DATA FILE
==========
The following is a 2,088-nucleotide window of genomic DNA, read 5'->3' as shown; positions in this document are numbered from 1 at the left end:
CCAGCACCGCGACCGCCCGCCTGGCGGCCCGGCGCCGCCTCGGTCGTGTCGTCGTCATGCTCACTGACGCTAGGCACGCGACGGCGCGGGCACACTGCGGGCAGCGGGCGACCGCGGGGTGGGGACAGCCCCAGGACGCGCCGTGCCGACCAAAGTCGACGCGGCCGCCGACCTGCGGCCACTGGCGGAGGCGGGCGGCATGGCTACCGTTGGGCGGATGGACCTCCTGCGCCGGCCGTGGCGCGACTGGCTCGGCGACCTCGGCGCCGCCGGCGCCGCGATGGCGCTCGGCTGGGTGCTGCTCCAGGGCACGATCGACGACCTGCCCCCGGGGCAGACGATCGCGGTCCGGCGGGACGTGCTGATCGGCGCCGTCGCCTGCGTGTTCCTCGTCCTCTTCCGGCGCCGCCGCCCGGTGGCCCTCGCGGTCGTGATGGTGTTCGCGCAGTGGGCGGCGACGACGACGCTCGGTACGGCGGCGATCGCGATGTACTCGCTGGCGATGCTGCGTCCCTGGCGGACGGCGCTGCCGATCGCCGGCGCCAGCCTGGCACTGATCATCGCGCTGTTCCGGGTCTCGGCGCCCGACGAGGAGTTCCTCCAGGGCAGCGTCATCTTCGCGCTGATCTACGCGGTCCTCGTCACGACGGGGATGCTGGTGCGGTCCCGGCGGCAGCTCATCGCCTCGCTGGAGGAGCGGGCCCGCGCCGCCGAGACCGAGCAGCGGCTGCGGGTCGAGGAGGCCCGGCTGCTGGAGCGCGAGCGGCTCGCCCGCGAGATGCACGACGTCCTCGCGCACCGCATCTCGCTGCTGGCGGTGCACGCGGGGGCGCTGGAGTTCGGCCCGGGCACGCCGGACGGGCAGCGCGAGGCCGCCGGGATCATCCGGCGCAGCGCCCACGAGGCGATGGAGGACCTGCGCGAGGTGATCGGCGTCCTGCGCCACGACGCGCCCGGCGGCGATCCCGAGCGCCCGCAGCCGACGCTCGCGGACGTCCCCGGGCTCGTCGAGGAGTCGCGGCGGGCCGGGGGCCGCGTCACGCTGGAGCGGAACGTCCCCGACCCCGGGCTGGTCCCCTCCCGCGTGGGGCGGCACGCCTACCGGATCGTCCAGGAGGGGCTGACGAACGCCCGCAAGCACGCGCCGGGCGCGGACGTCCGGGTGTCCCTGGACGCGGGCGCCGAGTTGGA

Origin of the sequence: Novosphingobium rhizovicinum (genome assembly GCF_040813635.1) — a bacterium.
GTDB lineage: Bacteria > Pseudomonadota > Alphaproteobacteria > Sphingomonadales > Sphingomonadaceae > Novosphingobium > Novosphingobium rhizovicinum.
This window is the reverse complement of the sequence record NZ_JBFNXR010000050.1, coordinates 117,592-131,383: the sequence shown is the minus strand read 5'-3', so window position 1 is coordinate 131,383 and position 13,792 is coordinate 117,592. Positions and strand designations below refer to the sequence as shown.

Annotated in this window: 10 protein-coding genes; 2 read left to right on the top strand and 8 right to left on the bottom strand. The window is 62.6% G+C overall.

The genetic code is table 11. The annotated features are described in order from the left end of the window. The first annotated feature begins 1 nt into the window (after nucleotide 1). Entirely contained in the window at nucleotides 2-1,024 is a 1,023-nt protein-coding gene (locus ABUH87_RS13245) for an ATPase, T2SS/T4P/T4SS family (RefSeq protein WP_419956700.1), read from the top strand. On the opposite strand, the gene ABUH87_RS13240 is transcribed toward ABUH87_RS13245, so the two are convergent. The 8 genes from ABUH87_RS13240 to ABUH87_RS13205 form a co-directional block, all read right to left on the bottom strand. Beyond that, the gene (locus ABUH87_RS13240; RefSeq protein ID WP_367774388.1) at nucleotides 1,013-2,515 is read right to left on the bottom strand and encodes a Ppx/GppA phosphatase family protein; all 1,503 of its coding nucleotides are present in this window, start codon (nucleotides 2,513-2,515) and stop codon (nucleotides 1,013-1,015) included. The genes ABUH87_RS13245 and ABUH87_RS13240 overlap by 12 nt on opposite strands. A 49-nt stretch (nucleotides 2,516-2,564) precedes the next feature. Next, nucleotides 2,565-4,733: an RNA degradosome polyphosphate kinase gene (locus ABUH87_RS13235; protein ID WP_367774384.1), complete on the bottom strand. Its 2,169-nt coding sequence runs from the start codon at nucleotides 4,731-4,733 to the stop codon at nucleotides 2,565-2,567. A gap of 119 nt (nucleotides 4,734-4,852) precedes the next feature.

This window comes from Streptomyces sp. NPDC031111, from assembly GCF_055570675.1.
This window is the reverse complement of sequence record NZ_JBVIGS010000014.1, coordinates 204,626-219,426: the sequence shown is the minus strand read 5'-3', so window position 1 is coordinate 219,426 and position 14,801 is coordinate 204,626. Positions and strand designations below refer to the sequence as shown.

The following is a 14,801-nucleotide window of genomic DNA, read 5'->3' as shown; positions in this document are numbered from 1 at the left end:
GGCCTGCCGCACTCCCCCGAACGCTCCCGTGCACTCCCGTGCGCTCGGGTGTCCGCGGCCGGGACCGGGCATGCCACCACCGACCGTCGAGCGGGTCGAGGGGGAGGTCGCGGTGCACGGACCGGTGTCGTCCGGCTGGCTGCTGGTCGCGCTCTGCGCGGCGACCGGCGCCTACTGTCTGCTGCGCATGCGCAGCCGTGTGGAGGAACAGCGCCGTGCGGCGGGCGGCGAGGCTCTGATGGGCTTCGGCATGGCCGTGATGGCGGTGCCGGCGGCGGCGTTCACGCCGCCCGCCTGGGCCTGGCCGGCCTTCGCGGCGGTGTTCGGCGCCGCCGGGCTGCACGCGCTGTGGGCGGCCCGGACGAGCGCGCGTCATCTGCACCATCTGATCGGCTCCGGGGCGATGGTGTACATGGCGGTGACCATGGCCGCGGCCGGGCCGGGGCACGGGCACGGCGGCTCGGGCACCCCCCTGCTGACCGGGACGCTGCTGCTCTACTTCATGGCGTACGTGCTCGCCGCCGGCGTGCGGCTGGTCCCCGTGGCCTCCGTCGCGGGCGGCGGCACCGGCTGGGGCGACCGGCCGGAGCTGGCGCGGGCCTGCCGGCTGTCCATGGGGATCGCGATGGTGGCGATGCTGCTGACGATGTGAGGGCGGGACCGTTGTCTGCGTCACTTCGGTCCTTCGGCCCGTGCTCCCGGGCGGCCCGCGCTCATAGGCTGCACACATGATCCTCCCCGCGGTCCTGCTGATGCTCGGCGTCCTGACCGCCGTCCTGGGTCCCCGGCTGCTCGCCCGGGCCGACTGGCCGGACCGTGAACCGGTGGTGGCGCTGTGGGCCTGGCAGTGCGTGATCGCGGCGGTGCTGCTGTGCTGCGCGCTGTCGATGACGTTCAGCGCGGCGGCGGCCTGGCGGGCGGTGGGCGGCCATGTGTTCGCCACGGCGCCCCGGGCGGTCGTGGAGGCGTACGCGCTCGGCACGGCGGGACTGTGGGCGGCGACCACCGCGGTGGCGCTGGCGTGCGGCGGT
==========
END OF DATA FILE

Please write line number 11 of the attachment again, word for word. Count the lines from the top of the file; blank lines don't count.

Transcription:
GGCCTGCCGCACTCCCCCGAACGCTCCCGTGCACTCCCGTGCGCTCGGGTGTCCGCGGCCGGGACCGGGCATGCCACCACCGACCGTCGAGCGGGTCGAGGGGGAGGTCGCGGTGCACGGACCGGTGTCGTCCGGCTGGCTGCTGGTCGCGCTCTGCGCGGCGACCGGCGCCTACTGTCTGCTGCGCATGCGCAGCCGTGTGGAGGAACAGCGCCGTGCGGCGGGCGGCGAGGCTCTGATGGGCTTCGGCATGGCCGTGATGGCGGTGCCGGCGGCGGCGTTCACGCCGCCCGCCTGGGCCTGGCCGGCCTTCGCGGCGGTGTTCGGCGCCGCCGGGCTGCACGCGCTGTGGGCGGCCCGGACGAGCGCGCGTCATCTGCACCATCTGATCGGCTCCGGGGCGATGGTGTACATGGCGGTGACCATGGCCGCGGCCGGGCCGGGGCACGGGCACGGCGGCTCGGGCACCCCCCTGCTGACCGGGACGCTGCTGCTCTACTTCATGGCGTACGTGCTCGCCGCCGGCGTGCGGCTGGTCCCCGTGGCCTCCGTCGCGGGCGGCGGCACCGGCTGGGGCGACCGGCCGGAGCTGGCGCGGGCCTGCCGGCTGTCCATGGGGATCGCGATGGTGGCGATGCTGCTGACGATGTGAGGGCGGGACCGTTGTCTGCGTCACTTCGGTCCTTCGGCCCGTGCTCCCGGGCGGCCCGCGCTCATAGGCTGCACACATGATCCTCCCCGCGGTCCTGCTGATGCTCGGCGTCCTGACCGCCGTCCTGGGTCCCCGGCTGCTCGCCCGGGCCGACTGGCCGGACCGTGAACCGGTGGTGGCGCTGTGGGCCTGGCAGTGCGTGATCGCGGCGGTGCTGCTGTGCTGCGCGCTGTCGATGACGTTCAGCGCGGCGGCGGCCTGGCGGGCGGTGGGCGGCCATGTGTTCGCCACGGCGCCCCGGGCGGTCGTGGAGGCGTACGCGCTCGGCACGGCGGGACTGTGGGCGGCGACCACCGCGGTGGCGCTGGCGTGCGGCGGT